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VCs had an idea of what successful founders looked like, and they didn’t look like me

I’m a Latina who was born in a small New England town and attended a small women’s liberal arts college in Virginia. But that’s not how I thought of myself during the early days of getting my company off the ground. When I was heads down in code building TaskRabbit, I thought of myself as an engineer. When I was in the throes of pitch decks and investor meetings, I thought of myself as a founder. My identity and background didn’t factor much into how I spent my time each day, and I wanted to believe they wouldn’t matter when it came to my chances of raising venture capital.

In reality, I didn’t match the pattern. VCs had an idea of what successful founders looked like, and they didn’t look like me. It took another woman of color hearing my pitch to open up opportunities for me. And that woman, Ann Miura-Ko, was only in a position to say “yes” to me because another VC (Floodgate’s Mike Maples) took a chance on her. As a founder and CEO, I recruited a diverse team of talented individuals who brought different backgrounds and life experiences to the table. Many of these people have gone on to become founders themselves, building their own teams. Others have gone on to become venture capitalists. This is the virtuous cycle of wealth creation in action. And all it took to get it going was one VC deciding to take a chance on someone who didn’t match the pattern.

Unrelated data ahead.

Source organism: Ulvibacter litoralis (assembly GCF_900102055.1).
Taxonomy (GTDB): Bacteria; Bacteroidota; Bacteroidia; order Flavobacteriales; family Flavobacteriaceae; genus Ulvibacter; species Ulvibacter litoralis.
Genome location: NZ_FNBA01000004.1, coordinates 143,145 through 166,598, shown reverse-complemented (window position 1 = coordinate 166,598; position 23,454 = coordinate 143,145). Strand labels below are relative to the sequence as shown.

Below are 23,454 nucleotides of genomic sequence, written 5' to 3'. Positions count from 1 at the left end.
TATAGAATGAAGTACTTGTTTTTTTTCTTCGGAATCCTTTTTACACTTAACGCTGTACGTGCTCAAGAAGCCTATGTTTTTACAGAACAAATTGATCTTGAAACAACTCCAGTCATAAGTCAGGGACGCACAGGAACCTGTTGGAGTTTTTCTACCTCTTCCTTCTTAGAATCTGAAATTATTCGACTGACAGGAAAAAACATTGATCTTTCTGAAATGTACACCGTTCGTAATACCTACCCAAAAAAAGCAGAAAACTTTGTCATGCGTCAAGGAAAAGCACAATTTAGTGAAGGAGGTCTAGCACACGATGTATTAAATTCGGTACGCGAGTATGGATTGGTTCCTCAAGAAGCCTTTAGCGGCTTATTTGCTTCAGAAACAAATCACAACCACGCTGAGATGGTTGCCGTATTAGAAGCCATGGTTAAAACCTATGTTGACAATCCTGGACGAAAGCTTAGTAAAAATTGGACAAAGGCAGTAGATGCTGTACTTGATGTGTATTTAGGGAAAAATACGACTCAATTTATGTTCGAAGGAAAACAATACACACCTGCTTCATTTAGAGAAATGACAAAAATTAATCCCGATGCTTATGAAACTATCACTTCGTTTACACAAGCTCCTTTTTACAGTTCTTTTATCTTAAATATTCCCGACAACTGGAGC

We need more of this. And we need more of it at each step of the funding process.

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